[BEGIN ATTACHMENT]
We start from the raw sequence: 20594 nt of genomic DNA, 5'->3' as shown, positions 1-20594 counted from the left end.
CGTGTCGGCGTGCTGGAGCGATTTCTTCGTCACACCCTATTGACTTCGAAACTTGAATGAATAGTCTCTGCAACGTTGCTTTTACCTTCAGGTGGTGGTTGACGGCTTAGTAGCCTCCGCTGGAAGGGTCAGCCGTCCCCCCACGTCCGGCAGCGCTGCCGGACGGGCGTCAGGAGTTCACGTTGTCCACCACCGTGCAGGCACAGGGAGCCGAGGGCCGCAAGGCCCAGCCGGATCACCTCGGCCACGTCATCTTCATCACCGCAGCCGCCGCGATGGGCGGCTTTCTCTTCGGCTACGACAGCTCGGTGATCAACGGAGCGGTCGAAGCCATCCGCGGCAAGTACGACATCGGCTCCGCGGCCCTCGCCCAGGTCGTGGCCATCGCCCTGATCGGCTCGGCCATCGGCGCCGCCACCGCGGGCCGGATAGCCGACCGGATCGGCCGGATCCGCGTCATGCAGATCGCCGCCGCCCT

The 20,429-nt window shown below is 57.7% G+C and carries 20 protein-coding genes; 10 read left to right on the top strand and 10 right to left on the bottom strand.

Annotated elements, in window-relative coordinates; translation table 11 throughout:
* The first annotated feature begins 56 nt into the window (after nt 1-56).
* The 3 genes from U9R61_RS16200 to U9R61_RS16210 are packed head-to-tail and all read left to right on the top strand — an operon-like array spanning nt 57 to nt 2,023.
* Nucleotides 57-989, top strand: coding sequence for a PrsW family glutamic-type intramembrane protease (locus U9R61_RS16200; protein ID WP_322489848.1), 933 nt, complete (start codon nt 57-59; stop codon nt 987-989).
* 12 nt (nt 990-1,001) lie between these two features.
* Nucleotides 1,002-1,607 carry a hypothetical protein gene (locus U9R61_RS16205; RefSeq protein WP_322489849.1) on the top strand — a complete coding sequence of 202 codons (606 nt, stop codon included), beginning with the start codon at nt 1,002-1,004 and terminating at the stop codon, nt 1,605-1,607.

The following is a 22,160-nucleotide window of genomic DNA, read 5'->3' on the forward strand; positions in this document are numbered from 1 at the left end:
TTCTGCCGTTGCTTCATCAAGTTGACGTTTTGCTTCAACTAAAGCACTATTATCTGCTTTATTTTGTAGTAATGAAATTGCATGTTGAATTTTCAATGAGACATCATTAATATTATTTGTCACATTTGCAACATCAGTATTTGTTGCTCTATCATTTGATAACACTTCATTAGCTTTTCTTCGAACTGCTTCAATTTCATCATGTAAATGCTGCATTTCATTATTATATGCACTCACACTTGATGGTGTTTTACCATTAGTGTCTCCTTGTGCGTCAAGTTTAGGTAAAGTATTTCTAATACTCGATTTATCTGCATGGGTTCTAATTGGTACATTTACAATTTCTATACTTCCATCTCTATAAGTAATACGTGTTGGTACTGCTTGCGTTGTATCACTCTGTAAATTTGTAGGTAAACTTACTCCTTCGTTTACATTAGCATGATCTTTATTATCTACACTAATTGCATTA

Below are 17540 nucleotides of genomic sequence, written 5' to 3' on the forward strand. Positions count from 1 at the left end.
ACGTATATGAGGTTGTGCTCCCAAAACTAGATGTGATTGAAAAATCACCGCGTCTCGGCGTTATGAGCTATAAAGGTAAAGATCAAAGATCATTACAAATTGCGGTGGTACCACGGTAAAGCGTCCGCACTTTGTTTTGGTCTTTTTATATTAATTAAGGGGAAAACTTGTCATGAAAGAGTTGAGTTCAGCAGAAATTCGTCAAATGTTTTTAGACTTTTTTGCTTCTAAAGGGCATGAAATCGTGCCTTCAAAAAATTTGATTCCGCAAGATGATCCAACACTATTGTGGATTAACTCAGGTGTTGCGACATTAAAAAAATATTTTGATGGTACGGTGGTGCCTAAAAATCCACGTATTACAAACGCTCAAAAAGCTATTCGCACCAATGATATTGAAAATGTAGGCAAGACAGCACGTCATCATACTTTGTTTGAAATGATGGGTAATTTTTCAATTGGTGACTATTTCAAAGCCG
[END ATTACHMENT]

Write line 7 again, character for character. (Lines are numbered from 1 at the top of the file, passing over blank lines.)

* Nucleotides 57-989, top strand: coding sequence for a PrsW family glutamic-type intramembrane protease (locus U9R61_RS16200; protein ID WP_322489848.1), 933 nt, complete (start codon nt 57-59; stop codon nt 987-989).